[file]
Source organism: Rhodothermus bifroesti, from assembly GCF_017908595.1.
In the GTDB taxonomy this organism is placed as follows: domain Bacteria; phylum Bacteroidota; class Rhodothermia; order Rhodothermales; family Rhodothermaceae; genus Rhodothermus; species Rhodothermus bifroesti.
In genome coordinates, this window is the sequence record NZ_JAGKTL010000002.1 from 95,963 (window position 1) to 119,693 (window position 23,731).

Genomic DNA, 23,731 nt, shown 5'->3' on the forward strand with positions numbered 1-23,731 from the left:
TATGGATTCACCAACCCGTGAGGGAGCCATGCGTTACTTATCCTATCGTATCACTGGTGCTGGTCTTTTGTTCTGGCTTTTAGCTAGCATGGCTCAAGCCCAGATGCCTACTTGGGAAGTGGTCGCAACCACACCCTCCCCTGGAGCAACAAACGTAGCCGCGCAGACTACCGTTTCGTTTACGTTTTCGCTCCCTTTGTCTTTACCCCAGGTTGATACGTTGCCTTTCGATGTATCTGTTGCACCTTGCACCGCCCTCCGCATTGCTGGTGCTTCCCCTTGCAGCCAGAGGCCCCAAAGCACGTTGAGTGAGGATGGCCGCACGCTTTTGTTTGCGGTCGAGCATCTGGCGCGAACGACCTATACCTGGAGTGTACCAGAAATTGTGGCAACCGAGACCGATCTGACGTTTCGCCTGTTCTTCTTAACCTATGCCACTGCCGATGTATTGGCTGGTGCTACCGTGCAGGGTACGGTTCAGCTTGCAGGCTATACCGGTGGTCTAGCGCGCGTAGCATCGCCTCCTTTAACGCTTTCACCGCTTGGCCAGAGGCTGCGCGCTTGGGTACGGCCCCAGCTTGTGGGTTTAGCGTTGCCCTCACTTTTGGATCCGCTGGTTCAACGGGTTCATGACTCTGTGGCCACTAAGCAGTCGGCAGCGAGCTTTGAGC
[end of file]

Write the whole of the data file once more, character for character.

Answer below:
Source organism: Rhodothermus bifroesti, from assembly GCF_017908595.1.
In the GTDB taxonomy this organism is placed as follows: domain Bacteria; phylum Bacteroidota; class Rhodothermia; order Rhodothermales; family Rhodothermaceae; genus Rhodothermus; species Rhodothermus bifroesti.
In genome coordinates, this window is the sequence record NZ_JAGKTL010000002.1 from 95,963 (window position 1) to 119,693 (window position 23,731).

Genomic DNA, 23,731 nt, shown 5'->3' on the forward strand with positions numbered 1-23,731 from the left:
TATGGATTCACCAACCCGTGAGGGAGCCATGCGTTACTTATCCTATCGTATCACTGGTGCTGGTCTTTTGTTCTGGCTTTTAGCTAGCATGGCTCAAGCCCAGATGCCTACTTGGGAAGTGGTCGCAACCACACCCTCCCCTGGAGCAACAAACGTAGCCGCGCAGACTACCGTTTCGTTTACGTTTTCGCTCCCTTTGTCTTTACCCCAGGTTGATACGTTGCCTTTCGATGTATCTGTTGCACCTTGCACCGCCCTCCGCATTGCTGGTGCTTCCCCTTGCAGCCAGAGGCCCCAAAGCACGTTGAGTGAGGATGGCCGCACGCTTTTGTTTGCGGTCGAGCATCTGGCGCGAACGACCTATACCTGGAGTGTACCAGAAATTGTGGCAACCGAGACCGATCTGACGTTTCGCCTGTTCTTCTTAACCTATGCCACTGCCGATGTATTGGCTGGTGCTACCGTGCAGGGTACGGTTCAGCTTGCAGGCTATACCGGTGGTCTAGCGCGCGTAGCATCGCCTCCTTTAACGCTTTCACCGCTTGGCCAGAGGCTGCGCGCTTGGGTACGGCCCCAGCTTGTGGGTTTAGCGTTGCCCTCACTTTTGGATCCGCTGGTTCAACGGGTTCATGACTCTGTGGCCACTAAGCAGTCGGCAGCGAGCTTTGAGC